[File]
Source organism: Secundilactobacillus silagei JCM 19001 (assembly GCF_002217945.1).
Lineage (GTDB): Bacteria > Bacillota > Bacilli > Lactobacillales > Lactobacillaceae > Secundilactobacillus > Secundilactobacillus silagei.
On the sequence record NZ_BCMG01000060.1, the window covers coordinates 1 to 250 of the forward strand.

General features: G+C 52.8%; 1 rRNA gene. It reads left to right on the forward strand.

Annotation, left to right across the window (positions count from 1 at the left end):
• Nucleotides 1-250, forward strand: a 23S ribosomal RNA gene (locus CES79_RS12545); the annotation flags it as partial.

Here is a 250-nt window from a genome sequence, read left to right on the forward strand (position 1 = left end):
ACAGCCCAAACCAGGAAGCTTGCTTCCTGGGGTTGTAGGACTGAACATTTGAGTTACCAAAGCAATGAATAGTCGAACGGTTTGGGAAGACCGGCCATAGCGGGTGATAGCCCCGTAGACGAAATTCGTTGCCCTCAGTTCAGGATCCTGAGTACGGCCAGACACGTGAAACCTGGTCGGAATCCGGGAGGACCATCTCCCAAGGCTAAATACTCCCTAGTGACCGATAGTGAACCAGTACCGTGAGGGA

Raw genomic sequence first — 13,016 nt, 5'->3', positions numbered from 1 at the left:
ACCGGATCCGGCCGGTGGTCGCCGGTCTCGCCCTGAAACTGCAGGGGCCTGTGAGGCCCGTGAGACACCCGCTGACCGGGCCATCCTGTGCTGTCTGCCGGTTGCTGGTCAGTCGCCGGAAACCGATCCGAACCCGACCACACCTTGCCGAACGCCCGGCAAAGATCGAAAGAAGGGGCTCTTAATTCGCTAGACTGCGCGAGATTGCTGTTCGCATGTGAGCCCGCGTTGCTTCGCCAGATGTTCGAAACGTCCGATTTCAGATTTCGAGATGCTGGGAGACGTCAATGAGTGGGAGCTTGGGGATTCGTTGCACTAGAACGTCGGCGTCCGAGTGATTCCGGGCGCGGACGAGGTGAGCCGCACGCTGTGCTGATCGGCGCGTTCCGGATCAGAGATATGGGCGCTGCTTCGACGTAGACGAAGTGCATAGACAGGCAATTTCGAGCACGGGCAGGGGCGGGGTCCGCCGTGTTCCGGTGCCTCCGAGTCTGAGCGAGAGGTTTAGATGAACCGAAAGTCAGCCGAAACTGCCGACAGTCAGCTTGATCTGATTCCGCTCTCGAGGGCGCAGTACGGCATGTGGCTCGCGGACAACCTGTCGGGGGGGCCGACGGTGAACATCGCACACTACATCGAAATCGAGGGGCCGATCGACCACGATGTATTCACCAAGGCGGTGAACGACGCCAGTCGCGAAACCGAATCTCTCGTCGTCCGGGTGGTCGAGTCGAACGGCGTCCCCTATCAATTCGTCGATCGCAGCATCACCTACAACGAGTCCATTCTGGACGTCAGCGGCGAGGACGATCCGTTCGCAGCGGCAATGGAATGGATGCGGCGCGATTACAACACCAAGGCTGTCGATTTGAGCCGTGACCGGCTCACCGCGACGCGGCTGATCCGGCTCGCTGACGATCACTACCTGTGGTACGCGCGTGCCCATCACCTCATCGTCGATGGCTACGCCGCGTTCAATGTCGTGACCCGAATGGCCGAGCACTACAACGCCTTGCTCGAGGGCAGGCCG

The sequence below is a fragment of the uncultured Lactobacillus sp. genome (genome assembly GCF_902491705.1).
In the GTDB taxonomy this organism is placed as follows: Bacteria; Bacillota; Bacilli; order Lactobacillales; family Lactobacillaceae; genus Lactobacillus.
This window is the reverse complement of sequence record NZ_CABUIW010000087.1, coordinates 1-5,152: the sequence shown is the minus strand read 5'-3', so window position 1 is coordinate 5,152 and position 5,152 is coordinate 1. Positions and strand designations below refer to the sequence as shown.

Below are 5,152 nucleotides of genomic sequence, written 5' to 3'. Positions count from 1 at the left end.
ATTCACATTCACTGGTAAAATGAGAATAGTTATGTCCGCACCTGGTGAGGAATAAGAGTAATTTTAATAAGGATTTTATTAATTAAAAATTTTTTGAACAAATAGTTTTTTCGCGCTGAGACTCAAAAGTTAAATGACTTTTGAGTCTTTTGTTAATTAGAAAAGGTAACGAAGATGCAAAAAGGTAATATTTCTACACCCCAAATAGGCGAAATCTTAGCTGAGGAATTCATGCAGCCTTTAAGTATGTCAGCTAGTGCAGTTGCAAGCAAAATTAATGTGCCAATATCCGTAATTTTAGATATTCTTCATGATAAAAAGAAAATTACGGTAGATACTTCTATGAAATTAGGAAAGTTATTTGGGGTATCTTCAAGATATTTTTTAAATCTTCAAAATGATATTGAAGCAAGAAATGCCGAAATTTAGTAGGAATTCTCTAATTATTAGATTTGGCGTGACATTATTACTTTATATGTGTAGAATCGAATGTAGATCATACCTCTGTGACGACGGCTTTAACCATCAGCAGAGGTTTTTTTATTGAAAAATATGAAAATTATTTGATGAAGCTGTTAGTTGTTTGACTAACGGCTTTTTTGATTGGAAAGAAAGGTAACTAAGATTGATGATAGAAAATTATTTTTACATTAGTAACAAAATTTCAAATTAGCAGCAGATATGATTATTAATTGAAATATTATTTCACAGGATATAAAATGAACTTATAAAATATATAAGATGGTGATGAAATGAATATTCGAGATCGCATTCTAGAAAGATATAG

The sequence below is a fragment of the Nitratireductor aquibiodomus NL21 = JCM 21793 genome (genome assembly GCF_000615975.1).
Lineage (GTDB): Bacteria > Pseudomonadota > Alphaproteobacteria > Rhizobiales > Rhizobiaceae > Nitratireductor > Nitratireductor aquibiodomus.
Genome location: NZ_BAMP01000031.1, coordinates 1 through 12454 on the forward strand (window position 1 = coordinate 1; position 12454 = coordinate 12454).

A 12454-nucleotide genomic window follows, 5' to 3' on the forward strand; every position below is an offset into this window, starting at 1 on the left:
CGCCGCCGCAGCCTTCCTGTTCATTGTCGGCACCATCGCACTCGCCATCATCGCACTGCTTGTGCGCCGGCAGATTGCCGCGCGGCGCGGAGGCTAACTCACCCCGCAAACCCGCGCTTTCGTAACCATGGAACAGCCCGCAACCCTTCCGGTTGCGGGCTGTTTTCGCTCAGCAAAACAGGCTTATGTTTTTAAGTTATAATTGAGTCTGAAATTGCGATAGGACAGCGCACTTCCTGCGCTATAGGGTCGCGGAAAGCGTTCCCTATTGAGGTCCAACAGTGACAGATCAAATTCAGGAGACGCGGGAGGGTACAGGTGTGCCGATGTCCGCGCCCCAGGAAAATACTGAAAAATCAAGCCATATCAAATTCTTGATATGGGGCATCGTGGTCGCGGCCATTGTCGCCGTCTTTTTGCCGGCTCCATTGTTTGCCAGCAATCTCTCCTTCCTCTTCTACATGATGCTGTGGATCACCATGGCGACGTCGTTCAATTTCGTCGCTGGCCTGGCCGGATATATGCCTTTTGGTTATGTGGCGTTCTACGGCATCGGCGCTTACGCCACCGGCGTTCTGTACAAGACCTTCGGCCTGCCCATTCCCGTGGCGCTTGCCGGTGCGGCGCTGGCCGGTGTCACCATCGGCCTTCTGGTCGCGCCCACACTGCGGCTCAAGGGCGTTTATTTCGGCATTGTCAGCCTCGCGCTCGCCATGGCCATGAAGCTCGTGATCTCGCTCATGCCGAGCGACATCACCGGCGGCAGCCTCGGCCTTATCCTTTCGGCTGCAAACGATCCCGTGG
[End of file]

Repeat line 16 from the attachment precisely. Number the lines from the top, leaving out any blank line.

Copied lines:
The sequence below is a fragment of the Nitratireductor aquibiodomus NL21 = JCM 21793 genome (genome assembly GCF_000615975.1).